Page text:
I am in many activities. In school, I’m a Monti-Hender Captain, and I’m in Community Service Baking. I do after-school chess along with Drama Class, Math Bowl practice, Photo Club, and Science Olympiad practice. Those are just some activates that I do at school! Away from school, I’m even busier! I am in Girl Scouts, I help my dad with Cub Scouts, and many more things. Since I’m in Photo Club, I have to take many pictures and pick five to enter into the contest. I’m also in Faith Formation which is a school where I go to once a month to learn about my faith. I’m in 4-H, too! Throughout this post I will be explaining the history of 4-H, how you join 4-H, and some of the 4-H projects.
4-H is a world-wide club. “Since 4‑H began more than 100 years ago, it has become the nation’s largest youth development organization. The 4‑H idea is simple: help young people and their families gain the skills needed to be proactive forces in their communities and develop ideas for a more innovative economy,” said 4‑H.org. Click here to go to the official site to read about the history of 4-H. People got the idea for 4‑H in the late 1800s. “Researchers discovered adults who were farmers did not accept new agricultural developments on college campuses. The researchers found that young people were open to new thinking and would experiment with new ideas. The researchers thought that the young people would share their experiences with the adults. In this way, youth programs would be very good for the young people and the adults. The idea of “hands-on” learning came from the want to connect public school education to country life. Having community clubs to help solve agricultural challenges was the first step toward youth learning about the industries in their community. I hope that you saw that I was saying young people instead of kids or children. 4‑H is not just for middle school and under. High school students can be in the clubs, too.
A.B. Graham started a youth program in Clack County, Ohio, in 1902. That was considered that birth of 4‑H in the United States. Of course, the first club wasn’t called 4‑H. The first club was called “The Tomato Club” which is also known as the “Corn Growing Club”. T.A. Erickson, who lived in Douglas County, Minnesota, started to have local agricultural afterschool clubs and have fairs for them the same year Graham started his club. Jessie Field Shambaugh developed the clover pin with the 4‑H H on each leaf in 1910, and by 1912 they were all called 4‑H clubs.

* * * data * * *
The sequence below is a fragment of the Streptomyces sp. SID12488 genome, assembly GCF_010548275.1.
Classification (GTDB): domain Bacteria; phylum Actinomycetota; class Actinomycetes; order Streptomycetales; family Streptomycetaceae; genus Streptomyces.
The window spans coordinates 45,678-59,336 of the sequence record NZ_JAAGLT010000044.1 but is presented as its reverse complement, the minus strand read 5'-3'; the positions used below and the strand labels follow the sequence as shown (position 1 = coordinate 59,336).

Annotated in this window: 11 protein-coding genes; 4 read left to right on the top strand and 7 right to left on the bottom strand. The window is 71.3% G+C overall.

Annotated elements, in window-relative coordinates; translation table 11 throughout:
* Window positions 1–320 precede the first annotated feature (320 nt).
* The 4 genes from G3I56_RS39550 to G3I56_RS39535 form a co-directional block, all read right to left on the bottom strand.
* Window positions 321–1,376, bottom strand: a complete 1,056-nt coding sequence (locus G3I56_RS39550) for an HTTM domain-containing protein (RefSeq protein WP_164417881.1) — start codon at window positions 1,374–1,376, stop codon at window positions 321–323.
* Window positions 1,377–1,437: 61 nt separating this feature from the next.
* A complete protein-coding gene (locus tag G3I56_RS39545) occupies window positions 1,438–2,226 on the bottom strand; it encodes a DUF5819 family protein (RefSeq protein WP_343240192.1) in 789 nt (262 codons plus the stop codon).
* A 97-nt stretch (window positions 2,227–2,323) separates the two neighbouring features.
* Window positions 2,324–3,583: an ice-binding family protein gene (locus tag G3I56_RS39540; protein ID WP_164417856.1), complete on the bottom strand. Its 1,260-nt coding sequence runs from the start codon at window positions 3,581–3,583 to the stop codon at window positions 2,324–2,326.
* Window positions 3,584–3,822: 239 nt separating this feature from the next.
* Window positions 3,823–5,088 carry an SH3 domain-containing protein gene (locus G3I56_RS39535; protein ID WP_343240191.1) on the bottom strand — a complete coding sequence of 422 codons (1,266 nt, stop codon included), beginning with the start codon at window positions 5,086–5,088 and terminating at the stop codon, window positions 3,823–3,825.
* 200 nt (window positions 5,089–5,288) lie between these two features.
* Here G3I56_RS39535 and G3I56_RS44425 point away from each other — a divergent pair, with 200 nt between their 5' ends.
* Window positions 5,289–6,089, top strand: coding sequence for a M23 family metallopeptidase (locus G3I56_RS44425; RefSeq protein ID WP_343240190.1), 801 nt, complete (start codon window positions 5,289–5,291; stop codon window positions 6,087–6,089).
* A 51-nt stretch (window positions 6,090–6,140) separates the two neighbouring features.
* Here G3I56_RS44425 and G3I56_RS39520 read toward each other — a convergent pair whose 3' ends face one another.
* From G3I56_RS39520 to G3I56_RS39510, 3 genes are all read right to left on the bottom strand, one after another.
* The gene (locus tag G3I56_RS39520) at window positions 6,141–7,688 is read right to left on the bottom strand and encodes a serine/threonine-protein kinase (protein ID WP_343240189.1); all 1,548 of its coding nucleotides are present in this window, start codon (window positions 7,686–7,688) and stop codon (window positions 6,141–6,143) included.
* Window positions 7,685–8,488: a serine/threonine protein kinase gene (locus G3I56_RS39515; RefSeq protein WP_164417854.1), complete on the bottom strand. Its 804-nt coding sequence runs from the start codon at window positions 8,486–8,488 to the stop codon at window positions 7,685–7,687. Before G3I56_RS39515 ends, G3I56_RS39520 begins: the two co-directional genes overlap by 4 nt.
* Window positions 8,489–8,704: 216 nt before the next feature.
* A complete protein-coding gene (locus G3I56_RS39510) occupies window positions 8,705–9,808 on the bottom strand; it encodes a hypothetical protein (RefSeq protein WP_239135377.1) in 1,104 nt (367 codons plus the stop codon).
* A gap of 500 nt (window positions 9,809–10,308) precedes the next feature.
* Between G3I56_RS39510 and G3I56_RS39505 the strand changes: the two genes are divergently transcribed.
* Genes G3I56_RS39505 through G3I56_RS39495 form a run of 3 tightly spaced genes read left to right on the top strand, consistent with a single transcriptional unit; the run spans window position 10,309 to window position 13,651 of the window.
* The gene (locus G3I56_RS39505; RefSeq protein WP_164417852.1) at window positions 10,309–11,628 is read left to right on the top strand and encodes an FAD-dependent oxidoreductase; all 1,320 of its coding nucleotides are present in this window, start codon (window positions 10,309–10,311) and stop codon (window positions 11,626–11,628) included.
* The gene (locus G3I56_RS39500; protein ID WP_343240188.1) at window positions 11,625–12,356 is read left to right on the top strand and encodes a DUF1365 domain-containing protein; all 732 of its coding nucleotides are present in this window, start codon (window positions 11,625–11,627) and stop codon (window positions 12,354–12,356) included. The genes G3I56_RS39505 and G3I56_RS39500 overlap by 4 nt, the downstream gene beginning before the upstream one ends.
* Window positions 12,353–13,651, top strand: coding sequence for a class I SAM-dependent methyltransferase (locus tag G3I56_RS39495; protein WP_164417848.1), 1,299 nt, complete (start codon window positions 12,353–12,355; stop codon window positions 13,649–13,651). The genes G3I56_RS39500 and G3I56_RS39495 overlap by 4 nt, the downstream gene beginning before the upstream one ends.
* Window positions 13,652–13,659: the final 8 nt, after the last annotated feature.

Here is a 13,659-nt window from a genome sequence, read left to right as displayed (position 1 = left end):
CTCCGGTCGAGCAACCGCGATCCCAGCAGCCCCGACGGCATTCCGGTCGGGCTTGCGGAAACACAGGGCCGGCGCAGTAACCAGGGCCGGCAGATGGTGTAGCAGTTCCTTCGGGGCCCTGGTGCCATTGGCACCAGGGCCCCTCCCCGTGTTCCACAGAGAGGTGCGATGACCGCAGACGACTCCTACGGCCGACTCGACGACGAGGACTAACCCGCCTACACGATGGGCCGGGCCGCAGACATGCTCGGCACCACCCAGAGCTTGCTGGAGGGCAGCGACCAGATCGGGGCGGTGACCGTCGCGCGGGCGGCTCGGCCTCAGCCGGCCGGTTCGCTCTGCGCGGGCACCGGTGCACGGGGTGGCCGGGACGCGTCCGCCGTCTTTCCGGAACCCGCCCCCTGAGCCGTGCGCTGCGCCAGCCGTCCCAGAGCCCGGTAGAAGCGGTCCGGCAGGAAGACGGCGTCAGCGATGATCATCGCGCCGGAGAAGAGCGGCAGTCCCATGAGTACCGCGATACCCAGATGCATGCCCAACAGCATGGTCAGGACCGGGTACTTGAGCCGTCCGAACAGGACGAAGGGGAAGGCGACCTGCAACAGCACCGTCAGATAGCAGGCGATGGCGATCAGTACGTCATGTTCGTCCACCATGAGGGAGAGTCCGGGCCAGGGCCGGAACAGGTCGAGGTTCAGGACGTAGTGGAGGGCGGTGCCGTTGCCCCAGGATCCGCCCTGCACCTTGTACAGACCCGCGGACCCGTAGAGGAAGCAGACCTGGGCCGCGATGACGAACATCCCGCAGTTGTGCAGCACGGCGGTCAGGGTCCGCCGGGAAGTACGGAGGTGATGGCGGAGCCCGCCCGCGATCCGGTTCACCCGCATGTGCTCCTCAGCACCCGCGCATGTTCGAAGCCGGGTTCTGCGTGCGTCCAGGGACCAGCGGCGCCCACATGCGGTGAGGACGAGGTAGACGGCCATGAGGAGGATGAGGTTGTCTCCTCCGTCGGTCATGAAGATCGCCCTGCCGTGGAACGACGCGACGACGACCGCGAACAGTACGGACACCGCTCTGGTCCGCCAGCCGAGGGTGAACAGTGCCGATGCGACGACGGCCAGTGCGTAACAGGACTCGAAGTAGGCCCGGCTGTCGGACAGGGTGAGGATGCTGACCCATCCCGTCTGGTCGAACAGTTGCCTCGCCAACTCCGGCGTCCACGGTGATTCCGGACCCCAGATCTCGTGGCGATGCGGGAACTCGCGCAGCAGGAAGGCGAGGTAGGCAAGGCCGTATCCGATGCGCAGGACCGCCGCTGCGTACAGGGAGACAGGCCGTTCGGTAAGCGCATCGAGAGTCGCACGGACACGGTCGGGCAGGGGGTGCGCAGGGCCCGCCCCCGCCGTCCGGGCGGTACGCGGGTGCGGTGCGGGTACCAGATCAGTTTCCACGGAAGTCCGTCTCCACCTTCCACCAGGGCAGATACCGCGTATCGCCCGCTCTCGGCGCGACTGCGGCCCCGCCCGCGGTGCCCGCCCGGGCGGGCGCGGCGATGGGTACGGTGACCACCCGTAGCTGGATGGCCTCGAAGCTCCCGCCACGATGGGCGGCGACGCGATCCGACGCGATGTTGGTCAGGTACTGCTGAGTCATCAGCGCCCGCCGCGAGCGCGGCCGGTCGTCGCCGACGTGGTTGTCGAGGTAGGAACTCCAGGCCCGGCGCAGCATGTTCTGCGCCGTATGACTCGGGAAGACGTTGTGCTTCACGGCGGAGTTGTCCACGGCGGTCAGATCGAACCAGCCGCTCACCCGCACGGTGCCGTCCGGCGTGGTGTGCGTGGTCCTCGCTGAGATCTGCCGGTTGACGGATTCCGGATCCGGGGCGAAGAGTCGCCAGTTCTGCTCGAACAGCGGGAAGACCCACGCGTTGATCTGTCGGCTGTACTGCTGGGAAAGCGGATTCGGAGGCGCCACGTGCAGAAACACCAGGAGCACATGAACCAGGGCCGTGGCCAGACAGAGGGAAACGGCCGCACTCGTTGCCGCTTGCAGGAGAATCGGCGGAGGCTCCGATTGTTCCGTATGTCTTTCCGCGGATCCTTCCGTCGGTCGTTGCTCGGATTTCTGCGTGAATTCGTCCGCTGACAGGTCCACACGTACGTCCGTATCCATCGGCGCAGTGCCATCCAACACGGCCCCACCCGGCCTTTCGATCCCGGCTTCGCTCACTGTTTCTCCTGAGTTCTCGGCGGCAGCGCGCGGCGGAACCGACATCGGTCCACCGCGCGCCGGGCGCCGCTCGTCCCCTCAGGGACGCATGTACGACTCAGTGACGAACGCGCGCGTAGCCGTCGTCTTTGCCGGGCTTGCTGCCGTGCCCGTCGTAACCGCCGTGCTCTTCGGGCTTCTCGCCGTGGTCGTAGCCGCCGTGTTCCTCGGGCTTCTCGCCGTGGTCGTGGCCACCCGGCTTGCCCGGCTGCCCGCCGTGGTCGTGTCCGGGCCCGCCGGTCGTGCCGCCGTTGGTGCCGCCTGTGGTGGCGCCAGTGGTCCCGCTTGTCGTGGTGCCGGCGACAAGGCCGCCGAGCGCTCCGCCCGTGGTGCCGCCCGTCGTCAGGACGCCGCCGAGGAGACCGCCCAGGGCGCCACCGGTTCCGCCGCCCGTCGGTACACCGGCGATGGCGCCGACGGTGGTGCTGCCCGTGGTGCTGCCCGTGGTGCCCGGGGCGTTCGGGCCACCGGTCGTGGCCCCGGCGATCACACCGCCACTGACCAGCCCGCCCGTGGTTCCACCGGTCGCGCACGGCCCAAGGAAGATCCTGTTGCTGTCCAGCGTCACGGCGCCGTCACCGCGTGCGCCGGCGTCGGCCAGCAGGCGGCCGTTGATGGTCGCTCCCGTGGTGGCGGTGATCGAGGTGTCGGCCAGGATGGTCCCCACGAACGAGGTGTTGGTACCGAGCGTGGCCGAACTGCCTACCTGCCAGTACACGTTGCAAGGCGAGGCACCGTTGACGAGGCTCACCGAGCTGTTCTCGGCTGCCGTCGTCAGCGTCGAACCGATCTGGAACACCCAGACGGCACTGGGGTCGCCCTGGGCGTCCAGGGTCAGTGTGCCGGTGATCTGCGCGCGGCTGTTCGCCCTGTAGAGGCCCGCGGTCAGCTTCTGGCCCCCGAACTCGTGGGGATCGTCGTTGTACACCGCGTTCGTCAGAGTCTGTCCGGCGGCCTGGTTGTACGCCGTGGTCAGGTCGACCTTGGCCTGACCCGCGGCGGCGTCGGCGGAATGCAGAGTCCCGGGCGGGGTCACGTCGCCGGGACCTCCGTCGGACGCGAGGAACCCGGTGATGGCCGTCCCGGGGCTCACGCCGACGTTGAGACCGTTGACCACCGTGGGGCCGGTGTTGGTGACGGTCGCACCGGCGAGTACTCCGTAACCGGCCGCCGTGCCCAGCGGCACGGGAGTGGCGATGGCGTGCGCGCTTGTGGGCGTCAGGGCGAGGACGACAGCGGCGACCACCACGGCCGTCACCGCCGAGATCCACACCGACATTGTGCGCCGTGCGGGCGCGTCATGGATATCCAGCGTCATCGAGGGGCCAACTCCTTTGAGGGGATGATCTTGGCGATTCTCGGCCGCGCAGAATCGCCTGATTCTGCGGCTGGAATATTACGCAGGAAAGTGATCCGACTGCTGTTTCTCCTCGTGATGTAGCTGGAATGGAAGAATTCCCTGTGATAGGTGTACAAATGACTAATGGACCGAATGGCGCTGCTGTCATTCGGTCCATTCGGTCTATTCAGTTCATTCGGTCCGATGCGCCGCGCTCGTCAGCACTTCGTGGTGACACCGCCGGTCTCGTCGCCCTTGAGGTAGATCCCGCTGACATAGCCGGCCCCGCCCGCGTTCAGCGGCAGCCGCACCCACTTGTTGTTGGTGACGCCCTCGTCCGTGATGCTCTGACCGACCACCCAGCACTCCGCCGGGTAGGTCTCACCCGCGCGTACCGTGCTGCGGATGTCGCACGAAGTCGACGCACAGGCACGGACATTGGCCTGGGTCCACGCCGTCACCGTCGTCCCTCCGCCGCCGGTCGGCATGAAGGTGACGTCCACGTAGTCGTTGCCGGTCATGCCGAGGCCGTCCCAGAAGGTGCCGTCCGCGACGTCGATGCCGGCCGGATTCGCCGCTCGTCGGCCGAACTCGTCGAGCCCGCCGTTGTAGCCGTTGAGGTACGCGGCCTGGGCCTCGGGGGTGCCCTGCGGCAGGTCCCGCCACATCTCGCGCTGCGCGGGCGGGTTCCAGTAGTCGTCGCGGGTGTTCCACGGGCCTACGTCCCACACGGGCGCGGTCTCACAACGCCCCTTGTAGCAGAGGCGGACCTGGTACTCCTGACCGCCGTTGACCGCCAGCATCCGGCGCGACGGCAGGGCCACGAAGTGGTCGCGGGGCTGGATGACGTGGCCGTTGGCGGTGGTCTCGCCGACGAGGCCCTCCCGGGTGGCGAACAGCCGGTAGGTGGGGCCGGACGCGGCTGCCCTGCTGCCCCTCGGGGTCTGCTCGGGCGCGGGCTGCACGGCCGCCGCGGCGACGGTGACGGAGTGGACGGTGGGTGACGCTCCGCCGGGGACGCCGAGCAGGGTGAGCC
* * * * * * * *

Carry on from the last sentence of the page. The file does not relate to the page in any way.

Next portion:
The passage of the Smith-Lever Act in 1914 created the Cooperative Extension System at USDA and nationalized 4‑H. By 1924, 4‑H clubs were officially formed and the 4‑H clover emblem was adopted. The Cooperative System is a partnership of the national Institute of Food and Agriculture (NIFA) within the U.S. Department of Agriculture (USDA), more than 100 land-grant universities and more than 3,00 county offices across the nation. Cooperative Extension combines the expertise and resources of federal, state, and local governments and is designed to meet the need for research, knowledge and educational programs.
Today, 4‑H is very different. 4‑H is now in rural, urban, and suburban communities in every state across the nation. 4‑H’ers are tacking the nation’s top issues. Whether it’s global food security, climate change, and sustainable energy to childhood obesity and food safety. 4‑H out-of-school programming, in-school enrichment programs, clubs and camps also offer a wide variety of STEM opportunities – from agricultural and animal sciences to rocketry, robotics, environmental protection and computer science – to improve the nation’s ability to compete in key scientific fields and take on the leading challenges of the 21st century.
It’s very easy to join a 4‑H club. You just need to get registered and join the club near you! Click here to join 4 H!
There are so many projects in 4‑H! I can’t name all of them, but there is always something for everyone. I always enter Fine Arts and Lego. These are my two favorites in all of them. In Lego, you just build a structure, either form a kit or you think of it yourself. You don’t have to use Legos. You can use another type of building brick like that. My other favorite project is Fine Arts. This is a project where you enter a fine art. A fine art could be a nice painting, drawing, or maybe even a sculpture! The judges are tough though, so give it your best if you enter this project! Your projects get entered at the fair. You even win ribbons at the local fair, and if your project is good enough, you could go to your state fair (if you are in the USA)! A list of some of the projects from animal science.
Llama and Alpaca
Well, that wraps up this week’s post! See you next week! Bye!